“Rejected in so many instances by parents with whom they cannot communicate, united by their struggle with a world that is seldom understanding of them, they have formed inviolable bonds of love of a kind that are rare in hearing culture. At the National Association of the Deaf, they are unmistakable. Disconcerting though it may sound, it is impossible, here, not to wish you were Deaf. I had known that Deaf culture existed, but I had not guessed how heady it is.” Andrew Solomon, Far from the Tree (book)
As I stood at the airport waiting for my brother Dominic to land, everything from this summer, any frets or stress I was feeling, started to melt away and eventually left me. He stepped off the plane wearing his "DEAF AND LOUD," shirt proudly. You see, my siblings... my biological siblings and I have been through a lot. I have such an overwhelming love and respect for my younger siblings. My brother Dominic is one of the bravest, most kind and beautiful people I have ever met. At 15, he has already mastered a sincere patience and confidence that takes some adults years to achieve. Since the four of us didn’t grow up under the same roof, it makes weekends such as this last one even more special.
I love being a big sister. I love everything about it. I love mentoring, I love making food and providing for my siblings in ways I don’t even realize that I’m giving. Nothing has been more fulfilling in my life than my relationship with them. But what I love most of all, is how they teach and mentor me.
We fell into sign immediately. I was so distracted by my joy and quick change in language, that we walked all the way to the end of the airport before realizing we went in the wrong direction. Oops.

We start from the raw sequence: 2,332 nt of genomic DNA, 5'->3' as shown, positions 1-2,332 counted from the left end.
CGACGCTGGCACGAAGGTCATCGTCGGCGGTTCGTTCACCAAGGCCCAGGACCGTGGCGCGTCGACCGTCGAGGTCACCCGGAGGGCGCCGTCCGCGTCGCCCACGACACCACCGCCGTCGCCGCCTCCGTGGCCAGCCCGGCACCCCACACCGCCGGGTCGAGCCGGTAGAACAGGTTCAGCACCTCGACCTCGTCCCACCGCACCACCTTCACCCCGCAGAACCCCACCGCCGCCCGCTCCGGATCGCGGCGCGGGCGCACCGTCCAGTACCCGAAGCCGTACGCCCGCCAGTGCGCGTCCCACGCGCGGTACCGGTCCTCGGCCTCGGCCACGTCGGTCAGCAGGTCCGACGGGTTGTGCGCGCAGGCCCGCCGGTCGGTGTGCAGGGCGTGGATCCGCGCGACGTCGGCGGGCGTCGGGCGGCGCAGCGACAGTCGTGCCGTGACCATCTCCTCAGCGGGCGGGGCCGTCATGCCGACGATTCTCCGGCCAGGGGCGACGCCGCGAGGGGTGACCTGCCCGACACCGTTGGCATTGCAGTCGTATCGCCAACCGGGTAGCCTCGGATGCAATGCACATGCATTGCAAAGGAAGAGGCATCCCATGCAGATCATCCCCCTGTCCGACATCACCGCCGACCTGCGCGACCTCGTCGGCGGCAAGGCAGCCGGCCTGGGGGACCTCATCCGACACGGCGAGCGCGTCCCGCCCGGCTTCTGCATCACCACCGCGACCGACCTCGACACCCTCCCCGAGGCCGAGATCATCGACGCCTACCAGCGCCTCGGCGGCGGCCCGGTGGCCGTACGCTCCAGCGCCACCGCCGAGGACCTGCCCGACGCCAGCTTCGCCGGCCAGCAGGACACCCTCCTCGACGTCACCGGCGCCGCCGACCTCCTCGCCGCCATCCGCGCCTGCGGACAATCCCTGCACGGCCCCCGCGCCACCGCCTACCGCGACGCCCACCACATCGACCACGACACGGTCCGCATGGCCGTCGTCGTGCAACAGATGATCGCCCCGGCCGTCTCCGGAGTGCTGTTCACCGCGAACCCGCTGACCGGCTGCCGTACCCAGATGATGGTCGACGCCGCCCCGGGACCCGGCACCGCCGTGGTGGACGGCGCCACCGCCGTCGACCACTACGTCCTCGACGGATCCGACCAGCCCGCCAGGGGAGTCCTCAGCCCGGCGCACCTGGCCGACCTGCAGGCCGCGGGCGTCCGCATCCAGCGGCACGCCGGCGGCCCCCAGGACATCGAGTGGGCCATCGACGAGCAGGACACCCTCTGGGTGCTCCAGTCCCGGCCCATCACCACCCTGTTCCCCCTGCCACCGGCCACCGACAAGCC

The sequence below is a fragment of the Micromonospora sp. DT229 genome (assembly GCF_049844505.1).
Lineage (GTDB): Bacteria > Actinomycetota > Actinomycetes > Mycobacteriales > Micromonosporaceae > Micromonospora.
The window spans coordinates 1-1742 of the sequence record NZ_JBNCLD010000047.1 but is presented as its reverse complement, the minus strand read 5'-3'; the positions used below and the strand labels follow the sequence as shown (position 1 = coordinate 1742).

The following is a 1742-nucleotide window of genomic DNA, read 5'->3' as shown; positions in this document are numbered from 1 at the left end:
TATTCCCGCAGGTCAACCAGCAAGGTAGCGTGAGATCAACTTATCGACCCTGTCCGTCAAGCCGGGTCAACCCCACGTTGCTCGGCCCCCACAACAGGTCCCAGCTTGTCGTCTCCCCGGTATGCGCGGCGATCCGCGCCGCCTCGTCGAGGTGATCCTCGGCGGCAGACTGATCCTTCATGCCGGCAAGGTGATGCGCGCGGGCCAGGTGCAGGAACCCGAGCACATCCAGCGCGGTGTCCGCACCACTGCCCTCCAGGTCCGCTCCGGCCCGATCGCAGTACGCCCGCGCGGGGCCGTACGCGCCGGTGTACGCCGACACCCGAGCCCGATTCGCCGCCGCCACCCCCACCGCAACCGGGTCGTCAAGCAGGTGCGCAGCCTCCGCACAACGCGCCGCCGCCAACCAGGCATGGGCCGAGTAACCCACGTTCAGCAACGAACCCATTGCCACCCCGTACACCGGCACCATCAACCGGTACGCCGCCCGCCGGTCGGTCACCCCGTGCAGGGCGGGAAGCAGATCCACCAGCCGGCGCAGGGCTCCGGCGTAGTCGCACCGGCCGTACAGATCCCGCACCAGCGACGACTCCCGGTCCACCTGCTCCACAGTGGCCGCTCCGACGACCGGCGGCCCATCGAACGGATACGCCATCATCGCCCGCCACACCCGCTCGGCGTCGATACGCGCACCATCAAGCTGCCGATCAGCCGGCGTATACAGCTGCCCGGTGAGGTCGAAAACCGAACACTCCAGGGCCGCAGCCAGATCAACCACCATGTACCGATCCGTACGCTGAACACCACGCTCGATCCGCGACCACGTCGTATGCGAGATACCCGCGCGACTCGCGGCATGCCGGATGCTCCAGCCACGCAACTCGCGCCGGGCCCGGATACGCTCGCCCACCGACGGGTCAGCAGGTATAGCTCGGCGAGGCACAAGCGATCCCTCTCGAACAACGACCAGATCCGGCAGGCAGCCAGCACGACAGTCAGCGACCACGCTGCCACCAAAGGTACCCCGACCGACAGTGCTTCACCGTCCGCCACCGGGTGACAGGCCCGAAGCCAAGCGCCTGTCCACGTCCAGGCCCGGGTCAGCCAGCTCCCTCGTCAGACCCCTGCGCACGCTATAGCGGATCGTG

Any nervousness that I had before, about posting or developing this blog was thrown out the window. Dominic has his own vlogs and what I discovered these past couple days is, he is unashamedly the king of selfies. Perhaps this is partly his age but I also have to think a large part of it is his deafness and his amazing ability to express himself. Most everything he does is visual, he values it and sees the world differently than I do as a hearing person.
First on our list of stops was the Mattress Factory. I have been to this museum a few times for different parties and events but I actually never had the opportunity to see their permanent collection. I figured this would be the perfect activity for Dominic considering the museum is very visual and interactive.
Artist, James Turrell's work takes up the entire second floor. It requires that one walks into a short maze of darkness before finding the end piece. Even after looking at the map, I found myself a little scared to walk forward, grabbing Dominic’s arm as he walked me into the room. With his heightened sense of sight, he immediately picked up on the light of the pieces and instinctively knew where to go. It was like one of those trust exercises where you fall and your partner has to catch you. I usually prefer to be the trailblazer, but in that moment, I defaulted to my little brother’s lead.
There are openings happening all throughout the city this summer for the Pittsburgh Biennial. The Mattress Factory is preparing for its opening on September 12th. In the meantime, they have left the floors of the museum open so that visitors can meet with the artists while they prepare their installations. We ran into one artist while at work, John Peña.
The arts are such an integral part of who I am. I had some much needed fun sharing them with my family during their visit. Dominic teaches me to challenge myself, to continually learn new things, to keep an open mind and to just let loose.